We get to Rwinyoni base camp. There’s electricity and some huts. It’s locked. Some children sit around and watch me write this blog. My de facto guide has learnt from a girl he went to school with that we pass that there is no-one here. They have all gone to a burial in another village. We wait in companionable silence. This could take some hours. We try calling a number that the children give us but there is no answer. I am yet to find out whether my guide just wants a friend, as he says, or whether he expects payment. I have given him my email address. He has been helpful, even though I did not ask for it. I may offer him some dinner, so it’s an exchange of kindness. I also don’t want to promote the idea that doing things for the muzungu [white man] will lead to money. Of course people’s lives here need to improve, but every tourist giving every local they pass or whoever directs them money does not foster sustainable development or dignified relations in society.

It’s been an hour since we got here. My newfound friend is still waiting with me. I tell him he can go home if he needs to. He says he will stay. I tell him I’ll continue alone tomorrow, but that he can eat with me tonight should he wish. I agree to stay in contact, and give him my email address. He’s taken a photo of me he wants to send to me, and I’ve taken one of both of us that I agree to send to him. At this point I remember that I promised to send a photo to Yaw, my taxi man and guide in Wli last year in Ghana. Yet I forgot. I must do this when I get home. The hotelier in the village I stayed in will know him: He’s their driver. I will send it there. I must be as kind to others as they are to me. I must keep my promises.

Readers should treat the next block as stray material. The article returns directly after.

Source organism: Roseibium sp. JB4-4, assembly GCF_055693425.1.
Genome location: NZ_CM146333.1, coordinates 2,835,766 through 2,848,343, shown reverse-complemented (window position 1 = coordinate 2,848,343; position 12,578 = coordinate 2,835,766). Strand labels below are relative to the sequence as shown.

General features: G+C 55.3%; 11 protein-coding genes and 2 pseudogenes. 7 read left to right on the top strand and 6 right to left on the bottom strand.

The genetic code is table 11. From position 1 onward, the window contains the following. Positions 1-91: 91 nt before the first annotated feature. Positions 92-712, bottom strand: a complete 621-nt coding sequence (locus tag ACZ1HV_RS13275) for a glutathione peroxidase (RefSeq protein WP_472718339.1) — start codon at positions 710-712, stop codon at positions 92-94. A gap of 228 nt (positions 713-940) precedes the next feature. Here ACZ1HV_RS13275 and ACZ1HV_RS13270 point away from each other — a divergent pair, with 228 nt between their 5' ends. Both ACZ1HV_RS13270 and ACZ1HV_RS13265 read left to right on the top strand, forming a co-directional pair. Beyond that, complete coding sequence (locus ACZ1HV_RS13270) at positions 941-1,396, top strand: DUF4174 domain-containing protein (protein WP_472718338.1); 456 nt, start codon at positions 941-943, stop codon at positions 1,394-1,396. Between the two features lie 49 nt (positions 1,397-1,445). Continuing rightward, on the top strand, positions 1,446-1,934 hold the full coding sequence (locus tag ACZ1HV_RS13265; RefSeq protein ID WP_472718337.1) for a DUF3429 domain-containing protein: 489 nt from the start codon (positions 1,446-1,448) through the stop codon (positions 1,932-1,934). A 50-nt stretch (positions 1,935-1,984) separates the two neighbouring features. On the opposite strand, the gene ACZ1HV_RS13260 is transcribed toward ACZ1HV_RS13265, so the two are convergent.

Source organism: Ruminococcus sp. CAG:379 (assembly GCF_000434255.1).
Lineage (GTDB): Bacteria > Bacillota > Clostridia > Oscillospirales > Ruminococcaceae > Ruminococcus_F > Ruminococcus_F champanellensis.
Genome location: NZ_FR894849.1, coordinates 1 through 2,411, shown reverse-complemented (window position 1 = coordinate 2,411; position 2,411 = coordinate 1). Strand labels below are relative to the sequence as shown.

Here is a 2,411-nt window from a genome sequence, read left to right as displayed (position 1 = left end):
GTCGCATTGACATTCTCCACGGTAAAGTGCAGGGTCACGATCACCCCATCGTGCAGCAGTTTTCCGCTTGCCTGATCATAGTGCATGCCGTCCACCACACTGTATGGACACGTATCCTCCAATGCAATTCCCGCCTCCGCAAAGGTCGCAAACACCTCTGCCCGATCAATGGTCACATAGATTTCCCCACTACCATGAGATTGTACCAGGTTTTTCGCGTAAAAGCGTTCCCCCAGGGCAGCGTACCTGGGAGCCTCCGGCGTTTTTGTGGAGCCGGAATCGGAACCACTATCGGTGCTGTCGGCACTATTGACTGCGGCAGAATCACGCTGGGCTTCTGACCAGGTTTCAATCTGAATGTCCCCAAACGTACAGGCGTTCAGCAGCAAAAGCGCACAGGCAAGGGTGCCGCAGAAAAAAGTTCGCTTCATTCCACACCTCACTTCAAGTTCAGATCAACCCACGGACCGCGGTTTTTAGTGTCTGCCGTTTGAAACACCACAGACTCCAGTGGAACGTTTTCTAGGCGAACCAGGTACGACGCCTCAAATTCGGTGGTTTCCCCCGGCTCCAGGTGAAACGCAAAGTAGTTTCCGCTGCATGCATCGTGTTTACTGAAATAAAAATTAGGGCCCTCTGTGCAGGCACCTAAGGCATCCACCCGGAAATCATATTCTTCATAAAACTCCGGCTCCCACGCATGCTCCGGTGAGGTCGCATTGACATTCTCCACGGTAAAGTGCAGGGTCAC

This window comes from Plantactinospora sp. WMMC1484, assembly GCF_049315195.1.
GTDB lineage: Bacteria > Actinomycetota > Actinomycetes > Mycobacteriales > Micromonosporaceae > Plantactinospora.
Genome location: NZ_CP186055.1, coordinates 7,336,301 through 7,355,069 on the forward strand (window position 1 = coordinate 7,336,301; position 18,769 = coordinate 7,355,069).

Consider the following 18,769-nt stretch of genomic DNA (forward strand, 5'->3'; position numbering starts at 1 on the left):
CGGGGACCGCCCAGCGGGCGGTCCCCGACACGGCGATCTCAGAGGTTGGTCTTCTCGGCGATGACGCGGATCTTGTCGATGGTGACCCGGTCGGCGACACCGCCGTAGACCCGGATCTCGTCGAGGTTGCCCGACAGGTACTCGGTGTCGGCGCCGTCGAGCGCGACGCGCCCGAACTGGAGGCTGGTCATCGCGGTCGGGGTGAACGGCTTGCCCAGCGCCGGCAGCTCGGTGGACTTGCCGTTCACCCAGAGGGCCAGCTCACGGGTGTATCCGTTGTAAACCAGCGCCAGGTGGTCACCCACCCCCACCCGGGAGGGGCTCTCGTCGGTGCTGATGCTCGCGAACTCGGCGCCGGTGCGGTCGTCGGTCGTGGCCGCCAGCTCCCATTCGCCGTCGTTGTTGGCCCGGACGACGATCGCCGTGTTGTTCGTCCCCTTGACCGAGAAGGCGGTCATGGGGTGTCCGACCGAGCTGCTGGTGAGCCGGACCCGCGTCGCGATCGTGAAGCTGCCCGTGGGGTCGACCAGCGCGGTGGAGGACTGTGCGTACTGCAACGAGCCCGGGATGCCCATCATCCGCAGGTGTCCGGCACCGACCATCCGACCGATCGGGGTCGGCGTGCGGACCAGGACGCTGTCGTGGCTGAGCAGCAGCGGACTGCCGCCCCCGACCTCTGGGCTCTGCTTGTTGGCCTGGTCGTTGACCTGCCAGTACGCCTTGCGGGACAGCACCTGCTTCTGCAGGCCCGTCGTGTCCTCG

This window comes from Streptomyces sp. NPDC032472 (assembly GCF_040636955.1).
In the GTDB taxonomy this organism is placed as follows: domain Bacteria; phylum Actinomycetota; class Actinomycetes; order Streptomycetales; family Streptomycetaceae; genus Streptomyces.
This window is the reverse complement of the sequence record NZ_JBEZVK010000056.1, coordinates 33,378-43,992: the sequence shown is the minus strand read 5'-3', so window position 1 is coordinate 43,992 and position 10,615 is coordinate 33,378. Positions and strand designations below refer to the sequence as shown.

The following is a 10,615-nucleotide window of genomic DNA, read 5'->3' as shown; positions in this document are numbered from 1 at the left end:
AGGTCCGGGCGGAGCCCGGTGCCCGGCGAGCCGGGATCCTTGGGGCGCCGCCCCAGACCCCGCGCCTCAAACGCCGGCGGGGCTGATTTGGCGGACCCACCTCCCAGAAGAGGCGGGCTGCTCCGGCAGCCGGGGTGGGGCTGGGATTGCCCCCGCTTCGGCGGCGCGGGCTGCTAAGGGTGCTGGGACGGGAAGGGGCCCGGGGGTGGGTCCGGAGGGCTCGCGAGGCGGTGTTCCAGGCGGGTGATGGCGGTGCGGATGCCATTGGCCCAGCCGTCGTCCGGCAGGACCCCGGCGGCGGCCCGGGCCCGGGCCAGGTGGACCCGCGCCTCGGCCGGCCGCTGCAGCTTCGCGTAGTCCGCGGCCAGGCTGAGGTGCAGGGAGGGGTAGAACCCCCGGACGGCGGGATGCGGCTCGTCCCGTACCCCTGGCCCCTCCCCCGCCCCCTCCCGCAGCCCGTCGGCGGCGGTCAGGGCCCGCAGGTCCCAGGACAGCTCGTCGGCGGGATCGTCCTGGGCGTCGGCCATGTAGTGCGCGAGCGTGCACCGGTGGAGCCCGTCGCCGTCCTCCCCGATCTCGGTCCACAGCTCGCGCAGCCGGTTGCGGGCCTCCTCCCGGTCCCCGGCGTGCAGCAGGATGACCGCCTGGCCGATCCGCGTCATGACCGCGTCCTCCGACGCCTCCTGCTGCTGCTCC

Kindness is not limited to the Rwandan population. Earlier, I overtook three Americans. Liam teaches architecture at the University of Rwanda. Aaron, his brother, is visiting him. I recognise their friend, Victor, due to his distinctive orange cap which I had noticed at Inzu lodge. They arrive at the Base Camp. We quickly form a team: Aaron, Victor and our de factor guides wait for the opener to turn up. Liam and I go in search of food. We are complete strangers, yet we recognise that we might have a laugh and achieve more if we co-operate.

The market is desperate. We find only bread, water, and bananas. No hot food. So we’re pleased to get back to Rwinyoni and find a hot meal of spaghetti and plantain. There’s only a double and a single bed, so the two brothers share the double, Victor takes the single, and they lend me one of their sleeping bags for the sofa. The owner locks us in, using a nail, a key, and a ribbon. Shoes are required to use the toilet, as Liam discovers when going in only his socks. Perhaps this is why I hear the sound of urine falling into a bottle in the night. Nonetheless, our host has done his best for us, and the Americans and I have co-operated with the available resources. Like I said, Kindness. And so ends my first day’s hiking. I lie in bed watching the lightening move closer across the landscape. I’m asleep before the thunder starts.

In practical terms: Rwinyoni Base Camp can be contacted on 0782231447 from within Rwanda. Add the country code and drop the 0 from abroad. You’ll probably be fine just turning up. I’m told Cyimbiri is more luxurious, but it’ll make an already long first day’s walk even longer. Here are some photos of the day too.

Komoot GPS iPhone trail: